How To Keep Your Dog Safe During Winter
Estimated Read Time: 6 minutes
Summary: In this blog, we learn all about winter and dogs. We’ll find out how to keep dogs warm in winter, whether they need flea and tick medicine in winter and we’ll learn about walking dogs in winter too…
Some pups may love to bound around in the snow, whilst others may cower from the chill and prefer to snuggle up on the couch with you, their pet parent. However, regardless of their enthusiasm levels, time outside is essential for their overall health - they still need exercise and may generally need to venture into the cold. So, how can you support and protect them during the colder months?
Walking Dogs In Winter
How To Protect Dog Paws In Winter
If it snows where you live, and you take Fido out for a stroll, your dog can be susceptible to ice and snow building up in-between their paw pads and/or experience chapped, cracking paws from the cold.
You can look into purchasing dog boots for winter which can help enormously if your dog is particularly partial to a romp in the show or if they’re a senior dog that experiences joint stiffness to help give them more traction with the ground. If your dog is reluctant to wear a pair of dog boots for winter, then look at investing in dog paw balm which can be applied as a protective coat pre-out door play, and then soothe them afterward!
It is also worth being mindful of the deicing products that are used by the authorities on sidewalks and roads during icy weather; these can be rough on a dog’s skin and paws. Many of these de-icing products added to the ground to help stop people slipping over and cars spinning off the road can be toxic for dogs to ingest. So, make sure you either use dog boots for winter or thoroughly wipe down their legs, belly, and paws when you return home before they have a go at cleaning themselves. If you use deicers on your driveway or paths at home, make sure you purchase one that boasts “pet friendly” on the packaging.
How To Keep Dogs Warm In Winter
All dogs can feel the cold in winter, but smaller dog breeds are typically more sensitive to the chill. This is because they have less body mass, are closer to the ground, and therefore more likely to make direct contact with the snow and cold earth. In addition, senior dogs, those with health conditions, and puppies are also more likely to feel the cold.
That said, even thicker furred breeds can get chilly quickly. You should always monitor your pet during periods of extreme weather temperature: low or high.
Watch your dog closely when walking them outside in winter and if you have a dog that may be more vulnerable in lower temperatures, it may be better to take them on two shorter walks than one long one on particularly cold days. Alternatively, on days where it feels far too cold to go out, make sure you’re engaging in active indoor activities with them instead to keep their exercise levels up like a game of Fetch or Tug-Of-War. Don’t leave your dog outside for too long, especially when the weather is also wet whilst cold - this can be dangerous for your dog.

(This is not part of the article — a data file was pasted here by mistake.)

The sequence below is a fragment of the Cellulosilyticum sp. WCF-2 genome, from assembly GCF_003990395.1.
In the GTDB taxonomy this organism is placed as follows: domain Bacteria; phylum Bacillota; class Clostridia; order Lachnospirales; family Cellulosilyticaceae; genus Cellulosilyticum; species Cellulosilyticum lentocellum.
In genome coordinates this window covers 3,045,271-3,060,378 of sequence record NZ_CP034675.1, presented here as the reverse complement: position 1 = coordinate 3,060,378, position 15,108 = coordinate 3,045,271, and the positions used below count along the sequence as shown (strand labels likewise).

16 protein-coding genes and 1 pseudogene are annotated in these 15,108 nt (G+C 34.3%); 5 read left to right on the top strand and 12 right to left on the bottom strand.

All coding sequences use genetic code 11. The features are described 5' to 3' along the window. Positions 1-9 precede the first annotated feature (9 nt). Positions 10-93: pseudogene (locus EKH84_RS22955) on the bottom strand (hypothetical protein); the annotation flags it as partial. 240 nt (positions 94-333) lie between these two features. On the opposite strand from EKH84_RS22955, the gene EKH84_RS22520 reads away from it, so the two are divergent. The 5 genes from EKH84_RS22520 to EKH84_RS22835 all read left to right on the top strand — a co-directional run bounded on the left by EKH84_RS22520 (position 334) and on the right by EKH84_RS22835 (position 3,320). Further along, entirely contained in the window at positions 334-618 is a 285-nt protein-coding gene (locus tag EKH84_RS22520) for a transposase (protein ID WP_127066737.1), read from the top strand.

You can also look at buying a dog winter jacket for your pup as these can help them conserve body heat. Many reputable pet brands make a good dog winter jacket now so shop around for the right one for your pooch.
Do Dogs Need Flea And Tick Medicine In Winter?
Fleas, ticks, and worms are a threat to dogs all year around. You should be administering regular parasitic preventative treatment to your pets regardless of the weather outside to help protect them, your home, and the community of pets around you.
Do Dogs Eat More In Winter?
If your dog is more reluctant to be active in winter, they may need less food. But, if your dog is very keen to run and romp in the snow or is a working outdoor dog, then they may need more food to keep up with the calories they’re burning whilst out and on duty.
Do Dogs Sleep More In Winter?
Not usually as dogs aren’t animals who hibernate, but it’s not impossible. You may notice that your dog’s energy levels drop and this can be in line with the lessening in daylight length. If they’re not being walked because of the weather this may cause them to be low in mood and/or lethargic, so make sure you’re engaging in extra indoor playtime with them to help counter this.
Winter & Dogs: Final Thoughts
Make sure you’re keeping yourself safe too whilst out on a wintery dog walk. If you slip or stumble on icy ground and fall on a walk far away from home this can be detrimental to both you and your pet. Stay closer to home on solo dog walks when it’s cold or be sure of your cell’s reception and battery in the desired walking location before you venture out with your pet.
If you live in an area that can experience extreme weather storms during winter and can keep you bound to home, make sure you’re well-stocked on supplies at all times, including items your dog may need.
Author Park, Grace "Winter Safety For Your Dog" Nov 27. 2019, Wag Walking https://wagwalking.com/daily/winter-safety-for-your-dog
Author Naish, Dom "Why Do Dogs Sleep More In Winter Time?" Oct 05. 2017, Top Dog Tips https://topdogtips.com/do-dogs-sleep-more-in-winter/